Director Stephen Frears sees his Lance Armstrong movie “The Program,” which world premieres on Sunday at the Toronto Film Festival, as a “crime story,” while Tim Bevan, one of the film’s producers, describes it as a kind of “gangster movie.”
In such a scenario, with Armstrong cast as the villain, there needs to be a hero, “someone to root for,” as Bevan puts it, and sports journalist David Walsh takes that role.
The movie, which uses Walsh’s book “Seven Deadly Sins: My Pursuit of Lance Armstrong” as its source, follows Walsh’s pursuit of Armstrong (played by Ben Foster). Walsh (played by Chris O’Dowd) was for many years a lone voice in suggesting Armstrong was doping, and it became a battle of wills between the two. “It did become quite personal because we went back so far,” Walsh told Variety. “I’d interviewed him when he was a kid and I liked him.”
He said it was the self-deception of the public, the media, the sponsors and the sports authorities that was at fault. “You didn’t need to be a super-sleuth to realize this guy was doping,” he said. “It’s just that people didn’t want to see it.” No one wanted to ruin the fairy-tale about the guy who conquered cancer. “This was such a life-affirming story,” Walsh said.
For a while it was Walsh who was cast as the villain. “I was the guy on the outside, saying I don’t believe this. I was the pariah,” he said.
One concern for Bevan was that for Americans, Armstrong had been a hero, and a movie with an American villain as the central character may not be popular with U.S. audiences.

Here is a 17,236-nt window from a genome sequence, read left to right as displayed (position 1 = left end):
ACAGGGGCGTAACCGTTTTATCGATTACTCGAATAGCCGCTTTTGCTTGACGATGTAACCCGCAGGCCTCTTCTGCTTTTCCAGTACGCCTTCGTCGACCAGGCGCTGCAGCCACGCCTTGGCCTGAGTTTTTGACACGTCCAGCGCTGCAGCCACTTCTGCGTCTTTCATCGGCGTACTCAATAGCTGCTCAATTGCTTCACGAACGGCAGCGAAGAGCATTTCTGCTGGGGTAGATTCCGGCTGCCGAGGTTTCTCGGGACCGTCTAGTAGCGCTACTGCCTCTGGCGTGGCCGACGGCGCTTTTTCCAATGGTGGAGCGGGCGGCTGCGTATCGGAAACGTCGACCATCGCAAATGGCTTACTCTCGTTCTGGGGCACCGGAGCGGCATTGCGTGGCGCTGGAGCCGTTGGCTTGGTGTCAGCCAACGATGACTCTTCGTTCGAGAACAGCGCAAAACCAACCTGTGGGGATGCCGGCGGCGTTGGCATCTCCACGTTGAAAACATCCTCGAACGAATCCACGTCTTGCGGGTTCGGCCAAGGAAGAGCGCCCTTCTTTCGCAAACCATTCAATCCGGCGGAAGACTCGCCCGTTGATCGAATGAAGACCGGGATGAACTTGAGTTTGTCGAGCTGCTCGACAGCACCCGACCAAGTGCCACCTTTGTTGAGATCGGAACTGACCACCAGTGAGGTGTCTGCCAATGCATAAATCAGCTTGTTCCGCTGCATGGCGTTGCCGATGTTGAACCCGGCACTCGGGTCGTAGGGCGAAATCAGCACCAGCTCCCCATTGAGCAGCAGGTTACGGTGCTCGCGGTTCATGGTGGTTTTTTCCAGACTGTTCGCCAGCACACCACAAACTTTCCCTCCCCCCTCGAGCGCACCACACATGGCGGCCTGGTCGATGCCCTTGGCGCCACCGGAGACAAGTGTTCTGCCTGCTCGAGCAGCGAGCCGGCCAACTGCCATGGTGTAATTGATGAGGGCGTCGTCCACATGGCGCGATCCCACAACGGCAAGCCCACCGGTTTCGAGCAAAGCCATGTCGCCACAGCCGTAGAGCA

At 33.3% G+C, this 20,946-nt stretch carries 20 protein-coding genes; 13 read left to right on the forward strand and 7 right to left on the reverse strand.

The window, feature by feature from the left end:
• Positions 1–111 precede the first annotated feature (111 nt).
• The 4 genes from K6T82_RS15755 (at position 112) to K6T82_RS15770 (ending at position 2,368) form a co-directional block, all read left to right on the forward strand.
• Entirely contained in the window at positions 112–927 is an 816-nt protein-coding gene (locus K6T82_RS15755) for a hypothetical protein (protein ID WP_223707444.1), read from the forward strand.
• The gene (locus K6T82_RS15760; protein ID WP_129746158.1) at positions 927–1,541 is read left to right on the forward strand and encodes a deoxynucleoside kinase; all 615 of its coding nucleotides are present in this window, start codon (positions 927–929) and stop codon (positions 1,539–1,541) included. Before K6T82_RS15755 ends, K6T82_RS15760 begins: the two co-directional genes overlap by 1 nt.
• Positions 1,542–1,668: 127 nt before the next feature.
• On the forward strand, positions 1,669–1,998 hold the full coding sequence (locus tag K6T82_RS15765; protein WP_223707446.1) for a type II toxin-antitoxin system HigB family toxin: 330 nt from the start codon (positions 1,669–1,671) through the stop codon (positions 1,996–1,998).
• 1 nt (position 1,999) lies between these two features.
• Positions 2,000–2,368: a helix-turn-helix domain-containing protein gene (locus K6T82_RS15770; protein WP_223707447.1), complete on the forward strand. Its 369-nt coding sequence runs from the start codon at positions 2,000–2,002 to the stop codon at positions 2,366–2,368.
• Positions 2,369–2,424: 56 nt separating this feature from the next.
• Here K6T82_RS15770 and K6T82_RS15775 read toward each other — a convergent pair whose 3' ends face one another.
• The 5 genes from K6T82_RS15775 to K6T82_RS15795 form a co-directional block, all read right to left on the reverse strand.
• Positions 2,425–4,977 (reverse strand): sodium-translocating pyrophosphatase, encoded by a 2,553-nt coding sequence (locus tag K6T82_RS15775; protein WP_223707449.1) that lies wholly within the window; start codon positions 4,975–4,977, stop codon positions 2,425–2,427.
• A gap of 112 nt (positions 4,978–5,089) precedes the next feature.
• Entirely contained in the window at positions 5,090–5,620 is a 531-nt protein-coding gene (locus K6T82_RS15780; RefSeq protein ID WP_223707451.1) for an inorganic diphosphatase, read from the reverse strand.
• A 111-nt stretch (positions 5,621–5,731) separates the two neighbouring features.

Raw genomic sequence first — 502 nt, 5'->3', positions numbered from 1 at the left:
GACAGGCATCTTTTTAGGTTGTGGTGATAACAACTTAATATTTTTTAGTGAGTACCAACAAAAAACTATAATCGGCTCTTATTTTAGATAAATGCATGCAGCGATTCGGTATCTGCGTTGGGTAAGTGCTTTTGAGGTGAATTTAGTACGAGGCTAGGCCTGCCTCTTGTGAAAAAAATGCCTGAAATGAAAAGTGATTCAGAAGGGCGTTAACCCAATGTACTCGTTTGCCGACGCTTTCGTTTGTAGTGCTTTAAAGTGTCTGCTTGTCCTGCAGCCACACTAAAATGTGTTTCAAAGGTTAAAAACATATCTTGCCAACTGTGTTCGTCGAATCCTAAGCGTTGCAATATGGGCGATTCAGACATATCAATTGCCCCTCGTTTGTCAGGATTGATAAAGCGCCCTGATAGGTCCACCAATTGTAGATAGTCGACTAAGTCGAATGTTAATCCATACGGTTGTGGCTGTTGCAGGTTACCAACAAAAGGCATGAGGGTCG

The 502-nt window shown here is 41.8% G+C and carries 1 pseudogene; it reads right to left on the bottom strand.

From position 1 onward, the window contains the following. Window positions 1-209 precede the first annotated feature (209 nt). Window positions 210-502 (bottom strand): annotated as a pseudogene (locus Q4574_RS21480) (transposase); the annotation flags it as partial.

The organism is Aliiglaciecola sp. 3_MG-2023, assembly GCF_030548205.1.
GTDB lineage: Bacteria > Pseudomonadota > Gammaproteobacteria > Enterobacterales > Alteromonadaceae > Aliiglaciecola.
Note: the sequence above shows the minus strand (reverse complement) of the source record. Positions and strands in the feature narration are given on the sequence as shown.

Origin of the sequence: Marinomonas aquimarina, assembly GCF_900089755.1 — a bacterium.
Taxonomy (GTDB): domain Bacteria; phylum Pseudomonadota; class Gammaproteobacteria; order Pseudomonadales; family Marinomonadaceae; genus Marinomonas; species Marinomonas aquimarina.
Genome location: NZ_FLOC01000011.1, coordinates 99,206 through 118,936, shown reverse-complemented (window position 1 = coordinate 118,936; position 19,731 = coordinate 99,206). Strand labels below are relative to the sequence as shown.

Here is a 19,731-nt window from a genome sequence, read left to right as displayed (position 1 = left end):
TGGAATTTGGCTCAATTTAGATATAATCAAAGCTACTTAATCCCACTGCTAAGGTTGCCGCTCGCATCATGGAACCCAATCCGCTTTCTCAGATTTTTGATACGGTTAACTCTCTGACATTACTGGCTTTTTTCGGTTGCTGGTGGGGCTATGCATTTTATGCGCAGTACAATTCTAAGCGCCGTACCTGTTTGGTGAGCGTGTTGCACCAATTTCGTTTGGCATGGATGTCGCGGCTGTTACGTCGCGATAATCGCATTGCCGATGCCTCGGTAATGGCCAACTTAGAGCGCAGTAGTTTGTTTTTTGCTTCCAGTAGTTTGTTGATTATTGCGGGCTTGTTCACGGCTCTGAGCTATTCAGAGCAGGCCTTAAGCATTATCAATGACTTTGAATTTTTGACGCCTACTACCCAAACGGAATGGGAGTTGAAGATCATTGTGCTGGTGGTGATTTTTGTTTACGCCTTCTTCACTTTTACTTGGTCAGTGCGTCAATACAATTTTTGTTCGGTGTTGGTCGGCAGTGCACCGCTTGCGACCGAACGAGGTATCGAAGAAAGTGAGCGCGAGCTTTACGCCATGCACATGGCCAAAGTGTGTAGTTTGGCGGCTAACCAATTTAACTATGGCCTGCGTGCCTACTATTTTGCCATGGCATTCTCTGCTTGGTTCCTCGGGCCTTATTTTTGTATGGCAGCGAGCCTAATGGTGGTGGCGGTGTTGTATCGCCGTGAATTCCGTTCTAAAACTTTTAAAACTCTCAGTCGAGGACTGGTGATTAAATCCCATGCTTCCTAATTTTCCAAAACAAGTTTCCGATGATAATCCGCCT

“I think we underestimated how slighted and let down Americans felt by Lance Armstrong, that he had been a real American icon and hero,” Bevan said.
Frears believes that the view of the U.S. public has changed and they’re now willing to accept the revised view of Armstrong as a flawed hero.
He said it’s too simplistic to see Armstrong as “bad.” “I probably, instinctively, find people quite ambiguous,” Frears said. “What’s interesting about Lance is how complex he is. Everybody would say he was very good company. They’d speak about the good side of him. So you immediately had a very complicated man.”
Bevan said that one of the things that drew him to the project was Armstrong, this “deeply flawed, interesting character.” “The portrait of Armstrong is multidimensional,” Walsh added.